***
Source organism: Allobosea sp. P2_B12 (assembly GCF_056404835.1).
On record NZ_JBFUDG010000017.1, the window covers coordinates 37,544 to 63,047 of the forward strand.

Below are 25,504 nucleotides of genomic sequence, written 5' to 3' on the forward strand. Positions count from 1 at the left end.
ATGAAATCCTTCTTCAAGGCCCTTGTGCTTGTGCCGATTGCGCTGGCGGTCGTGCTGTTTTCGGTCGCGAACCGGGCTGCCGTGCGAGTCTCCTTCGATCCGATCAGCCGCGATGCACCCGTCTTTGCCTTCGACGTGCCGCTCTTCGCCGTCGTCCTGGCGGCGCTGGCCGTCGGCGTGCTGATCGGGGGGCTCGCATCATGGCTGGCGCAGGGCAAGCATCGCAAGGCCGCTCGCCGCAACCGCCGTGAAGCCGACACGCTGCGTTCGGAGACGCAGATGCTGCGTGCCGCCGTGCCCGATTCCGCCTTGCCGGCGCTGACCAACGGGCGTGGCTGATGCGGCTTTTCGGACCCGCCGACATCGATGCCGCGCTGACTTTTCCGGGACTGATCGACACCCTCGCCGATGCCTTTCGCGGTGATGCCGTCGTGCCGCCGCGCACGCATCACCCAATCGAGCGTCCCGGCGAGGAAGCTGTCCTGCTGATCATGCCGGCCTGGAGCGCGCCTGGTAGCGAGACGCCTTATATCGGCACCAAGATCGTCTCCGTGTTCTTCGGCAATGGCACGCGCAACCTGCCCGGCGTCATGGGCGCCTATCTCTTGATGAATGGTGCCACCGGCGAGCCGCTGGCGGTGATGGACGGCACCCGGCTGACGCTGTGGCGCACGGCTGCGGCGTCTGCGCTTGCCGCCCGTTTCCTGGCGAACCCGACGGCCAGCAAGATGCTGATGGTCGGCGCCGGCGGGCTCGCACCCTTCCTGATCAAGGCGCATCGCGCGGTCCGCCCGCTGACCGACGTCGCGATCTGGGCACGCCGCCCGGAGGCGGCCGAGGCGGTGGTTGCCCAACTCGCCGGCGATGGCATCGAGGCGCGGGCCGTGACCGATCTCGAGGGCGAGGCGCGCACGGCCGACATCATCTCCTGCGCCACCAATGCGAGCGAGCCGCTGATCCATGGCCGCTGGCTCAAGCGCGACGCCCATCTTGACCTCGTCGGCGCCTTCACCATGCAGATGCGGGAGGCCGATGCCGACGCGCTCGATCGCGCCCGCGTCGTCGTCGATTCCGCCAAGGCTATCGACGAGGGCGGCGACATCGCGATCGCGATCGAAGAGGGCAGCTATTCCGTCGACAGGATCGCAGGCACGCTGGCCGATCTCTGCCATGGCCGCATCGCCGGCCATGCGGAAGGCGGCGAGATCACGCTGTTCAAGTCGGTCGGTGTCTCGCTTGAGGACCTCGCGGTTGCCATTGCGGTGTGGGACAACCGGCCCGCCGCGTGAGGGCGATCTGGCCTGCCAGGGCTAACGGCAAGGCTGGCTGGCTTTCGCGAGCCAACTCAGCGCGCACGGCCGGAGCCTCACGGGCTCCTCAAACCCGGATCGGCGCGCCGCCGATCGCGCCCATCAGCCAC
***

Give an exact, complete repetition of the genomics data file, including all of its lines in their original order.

Source organism: Allobosea sp. P2_B12 (assembly GCF_056404835.1).
On record NZ_JBFUDG010000017.1, the window covers coordinates 37,544 to 63,047 of the forward strand.

Below are 25,504 nucleotides of genomic sequence, written 5' to 3' on the forward strand. Positions count from 1 at the left end.
ATGAAATCCTTCTTCAAGGCCCTTGTGCTTGTGCCGATTGCGCTGGCGGTCGTGCTGTTTTCGGTCGCGAACCGGGCTGCCGTGCGAGTCTCCTTCGATCCGATCAGCCGCGATGCACCCGTCTTTGCCTTCGACGTGCCGCTCTTCGCCGTCGTCCTGGCGGCGCTGGCCGTCGGCGTGCTGATCGGGGGGCTCGCATCATGGCTGGCGCAGGGCAAGCATCGCAAGGCCGCTCGCCGCAACCGCCGTGAAGCCGACACGCTGCGTTCGGAGACGCAGATGCTGCGTGCCGCCGTGCCCGATTCCGCCTTGCCGGCGCTGACCAACGGGCGTGGCTGATGCGGCTTTTCGGACCCGCCGACATCGATGCCGCGCTGACTTTTCCGGGACTGATCGACACCCTCGCCGATGCCTTTCGCGGTGATGCCGTCGTGCCGCCGCGCACGCATCACCCAATCGAGCGTCCCGGCGAGGAAGCTGTCCTGCTGATCATGCCGGCCTGGAGCGCGCCTGGTAGCGAGACGCCTTATATCGGCACCAAGATCGTCTCCGTGTTCTTCGGCAATGGCACGCGCAACCTGCCCGGCGTCATGGGCGCCTATCTCTTGATGAATGGTGCCACCGGCGAGCCGCTGGCGGTGATGGACGGCACCCGGCTGACGCTGTGGCGCACGGCTGCGGCGTCTGCGCTTGCCGCCCGTTTCCTGGCGAACCCGACGGCCAGCAAGATGCTGATGGTCGGCGCCGGCGGGCTCGCACCCTTCCTGATCAAGGCGCATCGCGCGGTCCGCCCGCTGACCGACGTCGCGATCTGGGCACGCCGCCCGGAGGCGGCCGAGGCGGTGGTTGCCCAACTCGCCGGCGATGGCATCGAGGCGCGGGCCGTGACCGATCTCGAGGGCGAGGCGCGCACGGCCGACATCATCTCCTGCGCCACCAATGCGAGCGAGCCGCTGATCCATGGCCGCTGGCTCAAGCGCGACGCCCATCTTGACCTCGTCGGCGCCTTCACCATGCAGATGCGGGAGGCCGATGCCGACGCGCTCGATCGCGCCCGCGTCGTCGTCGATTCCGCCAAGGCTATCGACGAGGGCGGCGACATCGCGATCGCGATCGAAGAGGGCAGCTATTCCGTCGACAGGATCGCAGGCACGCTGGCCGATCTCTGCCATGGCCGCATCGCCGGCCATGCGGAAGGCGGCGAGATCACGCTGTTCAAGTCGGTCGGTGTCTCGCTTGAGGACCTCGCGGTTGCCATTGCGGTGTGGGACAACCGGCCCGCCGCGTGAGGGCGATCTGGCCTGCCAGGGCTAACGGCAAGGCTGGCTGGCTTTCGCGAGCCAACTCAGCGCGCACGGCCGGAGCCTCACGGGCTCCTCAAACCCGGATCGGCGCGCCGCCGATCGCGCCCATCAGCCAC